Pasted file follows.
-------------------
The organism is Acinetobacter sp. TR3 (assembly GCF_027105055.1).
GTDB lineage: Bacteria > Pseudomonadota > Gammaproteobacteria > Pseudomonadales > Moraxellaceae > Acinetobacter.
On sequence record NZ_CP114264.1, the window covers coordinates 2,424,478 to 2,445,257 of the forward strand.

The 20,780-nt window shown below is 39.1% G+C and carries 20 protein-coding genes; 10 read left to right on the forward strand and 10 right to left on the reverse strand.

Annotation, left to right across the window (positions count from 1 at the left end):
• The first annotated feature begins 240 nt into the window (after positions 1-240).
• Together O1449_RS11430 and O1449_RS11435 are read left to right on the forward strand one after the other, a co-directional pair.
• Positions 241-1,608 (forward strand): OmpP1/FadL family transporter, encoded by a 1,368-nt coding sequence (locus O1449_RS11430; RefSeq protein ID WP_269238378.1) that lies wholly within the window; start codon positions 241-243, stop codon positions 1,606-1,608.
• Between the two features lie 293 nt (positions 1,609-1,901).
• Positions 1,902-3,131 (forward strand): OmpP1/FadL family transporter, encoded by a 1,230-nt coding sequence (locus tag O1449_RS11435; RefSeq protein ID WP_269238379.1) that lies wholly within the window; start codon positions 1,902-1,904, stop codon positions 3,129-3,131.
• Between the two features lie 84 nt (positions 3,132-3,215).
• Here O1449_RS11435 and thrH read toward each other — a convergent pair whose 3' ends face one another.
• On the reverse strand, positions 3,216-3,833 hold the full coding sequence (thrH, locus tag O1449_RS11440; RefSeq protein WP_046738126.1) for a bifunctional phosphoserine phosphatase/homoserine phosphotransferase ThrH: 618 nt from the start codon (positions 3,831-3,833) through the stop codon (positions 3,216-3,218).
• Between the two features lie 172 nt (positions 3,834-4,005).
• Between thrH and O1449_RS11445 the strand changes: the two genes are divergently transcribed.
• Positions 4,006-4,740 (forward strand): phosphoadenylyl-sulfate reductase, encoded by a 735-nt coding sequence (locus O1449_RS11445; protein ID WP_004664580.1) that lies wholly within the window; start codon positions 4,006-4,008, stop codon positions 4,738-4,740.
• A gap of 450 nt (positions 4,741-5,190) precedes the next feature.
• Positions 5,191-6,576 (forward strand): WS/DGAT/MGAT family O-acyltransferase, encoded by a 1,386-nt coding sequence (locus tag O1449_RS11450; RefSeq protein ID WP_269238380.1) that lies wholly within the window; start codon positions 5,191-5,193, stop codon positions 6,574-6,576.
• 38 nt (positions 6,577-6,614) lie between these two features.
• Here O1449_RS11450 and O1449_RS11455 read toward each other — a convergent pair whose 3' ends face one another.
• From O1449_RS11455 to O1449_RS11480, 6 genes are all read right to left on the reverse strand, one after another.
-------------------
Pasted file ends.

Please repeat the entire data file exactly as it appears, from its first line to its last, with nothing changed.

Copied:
The organism is Acinetobacter sp. TR3 (assembly GCF_027105055.1).
GTDB lineage: Bacteria > Pseudomonadota > Gammaproteobacteria > Pseudomonadales > Moraxellaceae > Acinetobacter.
On sequence record NZ_CP114264.1, the window covers coordinates 2,424,478 to 2,445,257 of the forward strand.

The 20,780-nt window shown below is 39.1% G+C and carries 20 protein-coding genes; 10 read left to right on the forward strand and 10 right to left on the reverse strand.

Annotation, left to right across the window (positions count from 1 at the left end):
• The first annotated feature begins 240 nt into the window (after positions 1-240).
• Together O1449_RS11430 and O1449_RS11435 are read left to right on the forward strand one after the other, a co-directional pair.
• Positions 241-1,608 (forward strand): OmpP1/FadL family transporter, encoded by a 1,368-nt coding sequence (locus O1449_RS11430; RefSeq protein ID WP_269238378.1) that lies wholly within the window; start codon positions 241-243, stop codon positions 1,606-1,608.
• Between the two features lie 293 nt (positions 1,609-1,901).
• Positions 1,902-3,131 (forward strand): OmpP1/FadL family transporter, encoded by a 1,230-nt coding sequence (locus tag O1449_RS11435; RefSeq protein ID WP_269238379.1) that lies wholly within the window; start codon positions 1,902-1,904, stop codon positions 3,129-3,131.
• Between the two features lie 84 nt (positions 3,132-3,215).
• Here O1449_RS11435 and thrH read toward each other — a convergent pair whose 3' ends face one another.
• On the reverse strand, positions 3,216-3,833 hold the full coding sequence (thrH, locus tag O1449_RS11440; RefSeq protein WP_046738126.1) for a bifunctional phosphoserine phosphatase/homoserine phosphotransferase ThrH: 618 nt from the start codon (positions 3,831-3,833) through the stop codon (positions 3,216-3,218).
• Between the two features lie 172 nt (positions 3,834-4,005).
• Between thrH and O1449_RS11445 the strand changes: the two genes are divergently transcribed.
• Positions 4,006-4,740 (forward strand): phosphoadenylyl-sulfate reductase, encoded by a 735-nt coding sequence (locus O1449_RS11445; protein ID WP_004664580.1) that lies wholly within the window; start codon positions 4,006-4,008, stop codon positions 4,738-4,740.
• A gap of 450 nt (positions 4,741-5,190) precedes the next feature.
• Positions 5,191-6,576 (forward strand): WS/DGAT/MGAT family O-acyltransferase, encoded by a 1,386-nt coding sequence (locus tag O1449_RS11450; RefSeq protein ID WP_269238380.1) that lies wholly within the window; start codon positions 5,191-5,193, stop codon positions 6,574-6,576.
• 38 nt (positions 6,577-6,614) lie between these two features.
• Here O1449_RS11450 and O1449_RS11455 read toward each other — a convergent pair whose 3' ends face one another.
• From O1449_RS11455 to O1449_RS11480, 6 genes are all read right to left on the reverse strand, one after another.